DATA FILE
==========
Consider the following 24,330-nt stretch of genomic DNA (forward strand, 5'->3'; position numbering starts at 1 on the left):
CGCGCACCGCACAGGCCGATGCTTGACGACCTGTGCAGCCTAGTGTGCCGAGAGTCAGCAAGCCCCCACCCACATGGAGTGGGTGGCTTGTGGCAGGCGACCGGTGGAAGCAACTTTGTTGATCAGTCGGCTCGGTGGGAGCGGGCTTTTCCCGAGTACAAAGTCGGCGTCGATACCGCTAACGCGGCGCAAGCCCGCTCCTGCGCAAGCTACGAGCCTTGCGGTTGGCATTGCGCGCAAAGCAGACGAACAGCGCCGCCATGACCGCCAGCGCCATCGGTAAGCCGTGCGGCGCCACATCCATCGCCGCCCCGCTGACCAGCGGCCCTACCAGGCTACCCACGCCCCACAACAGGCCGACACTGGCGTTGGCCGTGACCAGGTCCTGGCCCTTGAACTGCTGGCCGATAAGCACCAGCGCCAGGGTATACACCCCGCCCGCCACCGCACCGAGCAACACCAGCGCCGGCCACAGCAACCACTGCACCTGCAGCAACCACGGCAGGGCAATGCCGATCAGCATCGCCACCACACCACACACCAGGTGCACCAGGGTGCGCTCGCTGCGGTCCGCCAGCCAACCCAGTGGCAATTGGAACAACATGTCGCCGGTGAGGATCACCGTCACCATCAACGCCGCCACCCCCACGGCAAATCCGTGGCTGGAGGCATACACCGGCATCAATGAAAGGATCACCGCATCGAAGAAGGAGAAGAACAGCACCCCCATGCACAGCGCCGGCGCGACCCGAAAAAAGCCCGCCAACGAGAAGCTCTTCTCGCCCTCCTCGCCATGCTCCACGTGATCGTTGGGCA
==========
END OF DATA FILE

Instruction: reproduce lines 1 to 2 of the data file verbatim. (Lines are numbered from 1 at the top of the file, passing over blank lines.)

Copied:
Consider the following 24,330-nt stretch of genomic DNA (forward strand, 5'->3'; position numbering starts at 1 on the left):
CGCGCACCGCACAGGCCGATGCTTGACGACCTGTGCAGCCTAGTGTGCCGAGAGTCAGCAAGCCCCCACCCACATGGAGTGGGTGGCTTGTGGCAGGCGACCGGTGGAAGCAACTTTGTTGATCAGTCGGCTCGGTGGGAGCGGGCTTTTCCCGAGTACAAAGTCGGCGTCGATACCGCTAACGCGGCGCAAGCCCGCTCCTGCGCAAGCTACGAGCCTTGCGGTTGGCATTGCGCGCAAAGCAGACGAACAGCGCCGCCATGACCGCCAGCGCCATCGGTAAGCCGTGCGGCGCCACATCCATCGCCGCCCCGCTGACCAGCGGCCCTACCAGGCTACCCACGCCCCACAACAGGCCGACACTGGCGTTGGCCGTGACCAGGTCCTGGCCCTTGAACTGCTGGCCGATAAGCACCAGCGCCAGGGTATACACCCCGCCCGCCACCGCACCGAGCAACACCAGCGCCGGCCACAGCAACCACTGCACCTGCAGCAACCACGGCAGGGCAATGCCGATCAGCATCGCCACCACACCACACACCAGGTGCACCAGGGTGCGCTCGCTGCGGTCCGCCAGCCAACCCAGTGGCAATTGGAACAACATGTCGCCGGTGAGGATCACCGTCACCATCAACGCCGCCACCCCCACGGCAAATCCGTGGCTGGAGGCATACACCGGCATCAATGAAAGGATCACCGCATCGAAGAAGGAGAAGAACAGCACCCCCATGCACAGCGCCGGCGCGACCCGAAAAAAGCCCGCCAACGAGAAGCTCTTCTCGCCCTCCTCGCCATGCTCCACGTGATCGTTGGGCA